What is a Q study?
Q methodology was first devised by William Stephenson 75 years ago whose seminal work- The study of behaviour: Q technique and its methodology - was published in 1953. It has been applied in a range of research fields, notably psychology and political science and, more recently, in health.
Q methodology can be characterised by the data collection method, which involves the rank ordering of cards, printed with statements of opinion, onto a grid; and the analytic method which is an inverted form of factor analysis (by-person factor analysis).
Respondents are guided through a ranking procedure leading to the arrangement of all statements onto a sorting grid labelled “most agree” to “most disagree”. Since there are often as many as 50 statements in a Q set, the sorting process is guided by the researcher and conducted in stages, beginning by placing the cards into three piles, “agree”, ”disagree” and “neutral”.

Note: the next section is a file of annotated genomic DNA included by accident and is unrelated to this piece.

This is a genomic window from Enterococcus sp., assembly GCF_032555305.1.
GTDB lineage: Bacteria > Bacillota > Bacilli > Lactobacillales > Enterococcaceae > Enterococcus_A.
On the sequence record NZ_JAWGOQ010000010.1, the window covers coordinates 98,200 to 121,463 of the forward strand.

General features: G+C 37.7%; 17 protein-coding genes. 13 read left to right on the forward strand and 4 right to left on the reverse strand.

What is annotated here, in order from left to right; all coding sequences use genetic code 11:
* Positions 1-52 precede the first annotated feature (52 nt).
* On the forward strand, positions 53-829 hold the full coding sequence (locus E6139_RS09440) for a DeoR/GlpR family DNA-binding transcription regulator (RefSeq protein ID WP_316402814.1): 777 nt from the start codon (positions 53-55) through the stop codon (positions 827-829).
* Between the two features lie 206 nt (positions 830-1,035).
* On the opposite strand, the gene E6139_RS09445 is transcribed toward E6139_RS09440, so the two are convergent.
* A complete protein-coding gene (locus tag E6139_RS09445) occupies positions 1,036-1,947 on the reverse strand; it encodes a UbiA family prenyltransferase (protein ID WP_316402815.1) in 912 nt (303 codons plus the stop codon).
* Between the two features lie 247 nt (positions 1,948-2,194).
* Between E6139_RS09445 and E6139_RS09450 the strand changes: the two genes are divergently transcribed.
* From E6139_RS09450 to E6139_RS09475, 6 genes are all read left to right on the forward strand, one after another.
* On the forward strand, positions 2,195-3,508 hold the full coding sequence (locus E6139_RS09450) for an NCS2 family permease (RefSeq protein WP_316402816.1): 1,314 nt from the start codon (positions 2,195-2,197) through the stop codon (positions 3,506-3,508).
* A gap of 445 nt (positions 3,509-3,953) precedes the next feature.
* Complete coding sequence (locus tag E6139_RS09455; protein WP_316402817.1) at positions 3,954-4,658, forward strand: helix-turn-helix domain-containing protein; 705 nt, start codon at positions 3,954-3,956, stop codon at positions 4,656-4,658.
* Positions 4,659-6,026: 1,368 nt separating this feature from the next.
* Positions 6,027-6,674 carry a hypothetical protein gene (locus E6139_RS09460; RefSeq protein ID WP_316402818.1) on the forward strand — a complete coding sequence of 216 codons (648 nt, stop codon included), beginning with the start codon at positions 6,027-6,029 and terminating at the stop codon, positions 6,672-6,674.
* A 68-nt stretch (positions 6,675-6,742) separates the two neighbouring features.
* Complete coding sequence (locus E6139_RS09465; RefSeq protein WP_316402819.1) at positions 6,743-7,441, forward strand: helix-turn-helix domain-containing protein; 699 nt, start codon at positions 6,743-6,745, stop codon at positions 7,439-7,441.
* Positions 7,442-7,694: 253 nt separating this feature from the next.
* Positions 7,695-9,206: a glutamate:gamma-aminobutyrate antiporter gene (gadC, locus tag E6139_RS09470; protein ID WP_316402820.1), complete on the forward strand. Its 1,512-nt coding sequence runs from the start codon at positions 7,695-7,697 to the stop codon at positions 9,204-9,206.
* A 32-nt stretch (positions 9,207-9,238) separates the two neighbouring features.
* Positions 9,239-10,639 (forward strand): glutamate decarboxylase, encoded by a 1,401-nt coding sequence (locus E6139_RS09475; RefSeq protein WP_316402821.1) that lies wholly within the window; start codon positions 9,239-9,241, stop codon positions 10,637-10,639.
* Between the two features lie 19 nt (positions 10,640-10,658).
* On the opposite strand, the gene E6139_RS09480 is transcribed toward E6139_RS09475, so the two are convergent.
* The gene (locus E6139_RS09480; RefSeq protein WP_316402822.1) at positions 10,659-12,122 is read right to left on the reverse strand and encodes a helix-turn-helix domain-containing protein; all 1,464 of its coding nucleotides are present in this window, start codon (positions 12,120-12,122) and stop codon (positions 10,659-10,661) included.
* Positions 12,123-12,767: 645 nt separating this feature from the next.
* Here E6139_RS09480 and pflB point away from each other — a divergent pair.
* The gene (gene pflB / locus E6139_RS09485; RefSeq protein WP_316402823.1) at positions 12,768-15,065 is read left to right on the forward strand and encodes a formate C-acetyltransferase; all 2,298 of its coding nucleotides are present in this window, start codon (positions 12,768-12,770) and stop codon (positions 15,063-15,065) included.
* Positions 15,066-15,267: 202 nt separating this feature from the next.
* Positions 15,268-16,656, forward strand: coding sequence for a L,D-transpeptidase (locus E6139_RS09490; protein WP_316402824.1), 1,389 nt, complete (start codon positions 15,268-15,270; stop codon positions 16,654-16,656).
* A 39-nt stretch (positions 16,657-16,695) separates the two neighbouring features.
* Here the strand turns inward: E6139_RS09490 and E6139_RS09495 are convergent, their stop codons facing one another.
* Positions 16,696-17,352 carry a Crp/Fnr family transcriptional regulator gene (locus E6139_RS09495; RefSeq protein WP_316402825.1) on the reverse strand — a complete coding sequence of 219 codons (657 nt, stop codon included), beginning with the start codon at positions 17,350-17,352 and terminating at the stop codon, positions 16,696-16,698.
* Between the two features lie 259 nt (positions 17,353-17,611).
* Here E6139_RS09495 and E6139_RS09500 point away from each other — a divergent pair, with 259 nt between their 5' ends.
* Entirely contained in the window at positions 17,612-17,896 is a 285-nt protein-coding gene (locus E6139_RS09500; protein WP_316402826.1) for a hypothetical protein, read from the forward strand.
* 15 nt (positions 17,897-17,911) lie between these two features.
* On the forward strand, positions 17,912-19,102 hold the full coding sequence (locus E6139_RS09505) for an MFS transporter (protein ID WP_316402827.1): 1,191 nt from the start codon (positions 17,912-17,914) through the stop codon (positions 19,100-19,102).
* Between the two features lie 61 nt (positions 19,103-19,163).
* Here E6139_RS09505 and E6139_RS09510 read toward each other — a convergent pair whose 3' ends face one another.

Factor analysis is used to identify shared accounts (factors) based on similar patterns in respondents’ Q sorts. Each factor represents a different societal viewpoint and is interpreted based on a composite Q sort calculated for each factor and respondents; open ended comments. Click here for more information on Q Methodology.